“Shakespeare is the building blocks of any classical work as an actress,’’ she says. “Playing Shakespeare is part of your training and your craft and something that I think, if you’re hoping to have a career as an actor, you should have experienced.
“I was very lucky to have had that grounding forced upon me instead of having to get into a company where I could hopefully play one part.’’
Kendal is also known for her theatre work with her former partner Tom Stoppard, and the detective series Rosemary And Thyme, but it’s the sitcom The Good Life with which she’s most frequently associated.
The oft-repeated comedy positioned self-sufficient couple Tom and Barbara Good, played by Kendal and Richard Briers, against their wealthier and more conventional neighbours Margo and Jerry Leadbetter, played by Penelope Keith and Paul Eddington. Kendal was cast, along with Keith, after the pair were seen on stage together in The Norman Conquest.
The show ran for four series between 1975 and 1978 – 30 episodes in total – and has endured because of its popularity and the daydreaming appeal of quitting the rat race for a more frugal, but happier, lifestyle.
Having turned 40, Tom gives up his job with a company that makes plastic toys for cereal packets, and with wife Barbara, turns their suburban home into a small farm, with the gardens converted into allotments, and pigs and chickens introduced – to the horror of their neighbours, the conservative Margo in particular.
With climate change and a double-dipping economy, some think the comedy has even more resonance today than it had back then – but Kendal doesn’t agree. “I think they keep showing it simply because it’s there and people laugh and it’s cheap to show,’’ she says with a chuckle. “I don’t think it’s got a message any more.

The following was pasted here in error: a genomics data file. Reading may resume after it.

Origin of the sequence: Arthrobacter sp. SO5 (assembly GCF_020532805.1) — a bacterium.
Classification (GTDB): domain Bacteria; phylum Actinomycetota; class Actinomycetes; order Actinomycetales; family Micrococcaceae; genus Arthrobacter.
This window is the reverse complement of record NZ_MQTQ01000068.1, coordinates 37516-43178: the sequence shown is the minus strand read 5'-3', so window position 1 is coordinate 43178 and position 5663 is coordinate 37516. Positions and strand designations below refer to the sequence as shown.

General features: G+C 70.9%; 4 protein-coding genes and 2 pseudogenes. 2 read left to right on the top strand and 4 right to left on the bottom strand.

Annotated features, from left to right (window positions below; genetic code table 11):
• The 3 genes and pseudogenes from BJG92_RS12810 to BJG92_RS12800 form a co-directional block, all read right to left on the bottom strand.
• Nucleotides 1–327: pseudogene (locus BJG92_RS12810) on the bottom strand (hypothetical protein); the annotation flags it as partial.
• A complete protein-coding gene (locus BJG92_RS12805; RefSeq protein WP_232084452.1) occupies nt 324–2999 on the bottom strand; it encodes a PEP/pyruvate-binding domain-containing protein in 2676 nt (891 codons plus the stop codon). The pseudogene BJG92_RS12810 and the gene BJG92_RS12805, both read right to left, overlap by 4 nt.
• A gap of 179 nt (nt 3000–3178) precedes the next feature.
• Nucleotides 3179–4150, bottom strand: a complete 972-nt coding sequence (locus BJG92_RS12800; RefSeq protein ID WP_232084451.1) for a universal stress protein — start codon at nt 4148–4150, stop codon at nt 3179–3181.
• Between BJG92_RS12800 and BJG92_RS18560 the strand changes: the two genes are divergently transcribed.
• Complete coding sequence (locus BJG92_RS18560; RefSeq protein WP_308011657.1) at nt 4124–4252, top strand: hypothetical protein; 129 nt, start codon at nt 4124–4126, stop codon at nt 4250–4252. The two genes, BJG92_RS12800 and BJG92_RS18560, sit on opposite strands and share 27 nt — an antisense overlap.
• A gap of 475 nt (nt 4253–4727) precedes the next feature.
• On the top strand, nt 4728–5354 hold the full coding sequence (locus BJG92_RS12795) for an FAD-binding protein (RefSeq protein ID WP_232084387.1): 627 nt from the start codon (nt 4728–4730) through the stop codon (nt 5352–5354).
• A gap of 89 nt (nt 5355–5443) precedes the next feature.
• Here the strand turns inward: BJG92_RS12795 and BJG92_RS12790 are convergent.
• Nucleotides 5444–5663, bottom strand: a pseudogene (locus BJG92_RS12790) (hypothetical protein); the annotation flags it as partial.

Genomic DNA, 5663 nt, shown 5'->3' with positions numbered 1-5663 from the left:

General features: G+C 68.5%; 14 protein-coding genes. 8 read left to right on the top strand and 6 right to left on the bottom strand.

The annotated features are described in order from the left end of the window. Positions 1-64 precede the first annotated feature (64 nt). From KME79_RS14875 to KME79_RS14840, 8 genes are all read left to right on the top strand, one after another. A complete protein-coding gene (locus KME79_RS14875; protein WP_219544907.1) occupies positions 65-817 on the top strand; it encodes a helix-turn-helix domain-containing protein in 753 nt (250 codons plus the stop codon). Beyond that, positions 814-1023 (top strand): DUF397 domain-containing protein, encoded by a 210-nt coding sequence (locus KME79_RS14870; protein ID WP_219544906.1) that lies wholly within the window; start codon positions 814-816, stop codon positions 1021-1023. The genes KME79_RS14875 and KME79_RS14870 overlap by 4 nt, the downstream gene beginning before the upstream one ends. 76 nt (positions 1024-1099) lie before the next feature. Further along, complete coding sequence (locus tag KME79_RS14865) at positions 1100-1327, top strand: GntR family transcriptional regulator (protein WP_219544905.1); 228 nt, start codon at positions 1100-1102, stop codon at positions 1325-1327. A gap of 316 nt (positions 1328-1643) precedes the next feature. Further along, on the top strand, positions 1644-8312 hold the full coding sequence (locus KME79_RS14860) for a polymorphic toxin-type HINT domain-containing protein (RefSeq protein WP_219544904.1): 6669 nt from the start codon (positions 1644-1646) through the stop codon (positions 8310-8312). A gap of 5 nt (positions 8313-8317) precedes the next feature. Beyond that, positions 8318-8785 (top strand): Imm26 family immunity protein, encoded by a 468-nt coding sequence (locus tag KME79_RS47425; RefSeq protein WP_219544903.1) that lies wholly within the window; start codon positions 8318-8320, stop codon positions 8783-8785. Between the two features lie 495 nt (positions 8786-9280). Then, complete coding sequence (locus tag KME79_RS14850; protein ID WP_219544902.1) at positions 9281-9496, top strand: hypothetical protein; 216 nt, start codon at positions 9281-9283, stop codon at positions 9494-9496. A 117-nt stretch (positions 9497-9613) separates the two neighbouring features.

“It’s still relevant, in that people are thinking of having less, while more people are thinking they can’t do without much, but that will probably be the same for a long time to come.’’
She admits she might watch it in passing, but adds: “When I see it I think, ‘That’s quite sweet and funny’ but the day I sit down to watch The Good Life I will feel very sad about the rest of my life – because I haven’t got anything better to do.’’
When she’s not working Kendal, who has two adult sons (one from her first marriage to Drewe Henley and one she had with Rudman), spends her time with her grandchildren, shopping or walking her dog. She also likes to keep fit - honouring the Rear Of The Year title she landed in 1981.
“I love the tag – wouldn’t you?’’ she asks, laughing.
“In this business if anyone says you’ve done well you have to appreciate it. There’s enough criticism that is flung at one that when someone says you’ve got a nice bum I’ll say, ‘Thank you very much, I’ll go to the gym more’.’’
Plans for this year include a play in the summer, which she can’t announce just yet. Kendal hasn’t ruled out more shows like Strictly Come Dancing – she made it to the Blackpool heat of 2010’s competition, paired with Vincent Simone – although she wouldn’t like to do Dancing On Ice: “I’m addicted to it, but on the whole you have to be very young to do that.’’
And she certainly hasn’t ruled out any more Shakespeare.
“I do hope to do more,’’ she says. “I’ve probably played the roles I most want to, but there’s always another one.’’
• Felicity Kendal’s Indian Shakespeare Quest is on BBC2 on Wednesday, 9pm